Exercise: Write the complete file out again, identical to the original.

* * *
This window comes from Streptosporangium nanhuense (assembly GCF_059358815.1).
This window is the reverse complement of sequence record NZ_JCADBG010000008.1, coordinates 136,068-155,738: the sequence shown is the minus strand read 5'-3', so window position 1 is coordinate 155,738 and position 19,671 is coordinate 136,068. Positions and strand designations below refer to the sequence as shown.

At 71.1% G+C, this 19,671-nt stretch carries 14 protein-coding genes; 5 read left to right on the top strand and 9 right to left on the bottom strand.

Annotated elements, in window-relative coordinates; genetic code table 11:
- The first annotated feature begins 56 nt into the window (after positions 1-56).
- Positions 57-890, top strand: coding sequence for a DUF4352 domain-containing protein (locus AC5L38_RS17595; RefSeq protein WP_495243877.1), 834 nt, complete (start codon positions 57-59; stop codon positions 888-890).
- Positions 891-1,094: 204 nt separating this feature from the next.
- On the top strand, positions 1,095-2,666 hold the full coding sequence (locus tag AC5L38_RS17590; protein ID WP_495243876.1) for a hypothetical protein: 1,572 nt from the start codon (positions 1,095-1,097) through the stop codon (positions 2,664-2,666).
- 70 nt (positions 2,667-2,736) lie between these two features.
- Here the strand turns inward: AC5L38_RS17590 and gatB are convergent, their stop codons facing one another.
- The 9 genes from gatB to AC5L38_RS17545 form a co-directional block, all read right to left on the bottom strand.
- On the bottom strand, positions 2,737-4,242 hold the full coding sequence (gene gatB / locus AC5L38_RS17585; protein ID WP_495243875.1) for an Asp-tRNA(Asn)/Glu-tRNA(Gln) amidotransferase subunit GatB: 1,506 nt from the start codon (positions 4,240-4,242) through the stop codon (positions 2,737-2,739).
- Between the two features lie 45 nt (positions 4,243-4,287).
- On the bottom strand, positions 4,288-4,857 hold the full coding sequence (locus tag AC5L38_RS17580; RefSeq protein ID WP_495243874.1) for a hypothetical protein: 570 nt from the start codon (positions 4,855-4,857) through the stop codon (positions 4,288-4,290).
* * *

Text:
This window comes from Streptosporangium nanhuense (assembly GCF_059358815.1).
This window is the reverse complement of sequence record NZ_JCADBG010000008.1, coordinates 136,068-155,738: the sequence shown is the minus strand read 5'-3', so window position 1 is coordinate 155,738 and position 19,671 is coordinate 136,068. Positions and strand designations below refer to the sequence as shown.

At 71.1% G+C, this 19,671-nt stretch carries 14 protein-coding genes; 5 read left to right on the top strand and 9 right to left on the bottom strand.

Annotated elements, in window-relative coordinates; genetic code table 11:
- The first annotated feature begins 56 nt into the window (after positions 1-56).
- Positions 57-890, top strand: coding sequence for a DUF4352 domain-containing protein (locus AC5L38_RS17595; RefSeq protein WP_495243877.1), 834 nt, complete (start codon positions 57-59; stop codon positions 888-890).
- Positions 891-1,094: 204 nt separating this feature from the next.
- On the top strand, positions 1,095-2,666 hold the full coding sequence (locus tag AC5L38_RS17590; protein ID WP_495243876.1) for a hypothetical protein: 1,572 nt from the start codon (positions 1,095-1,097) through the stop codon (positions 2,664-2,666).
- 70 nt (positions 2,667-2,736) lie between these two features.
- Here the strand turns inward: AC5L38_RS17590 and gatB are convergent, their stop codons facing one another.
- The 9 genes from gatB to AC5L38_RS17545 form a co-directional block, all read right to left on the bottom strand.
- On the bottom strand, positions 2,737-4,242 hold the full coding sequence (gene gatB / locus AC5L38_RS17585; protein ID WP_495243875.1) for an Asp-tRNA(Asn)/Glu-tRNA(Gln) amidotransferase subunit GatB: 1,506 nt from the start codon (positions 4,240-4,242) through the stop codon (positions 2,737-2,739).
- Between the two features lie 45 nt (positions 4,243-4,287).
- On the bottom strand, positions 4,288-4,857 hold the full coding sequence (locus tag AC5L38_RS17580; RefSeq protein ID WP_495243874.1) for a hypothetical protein: 570 nt from the start codon (positions 4,855-4,857) through the stop codon (positions 4,288-4,290).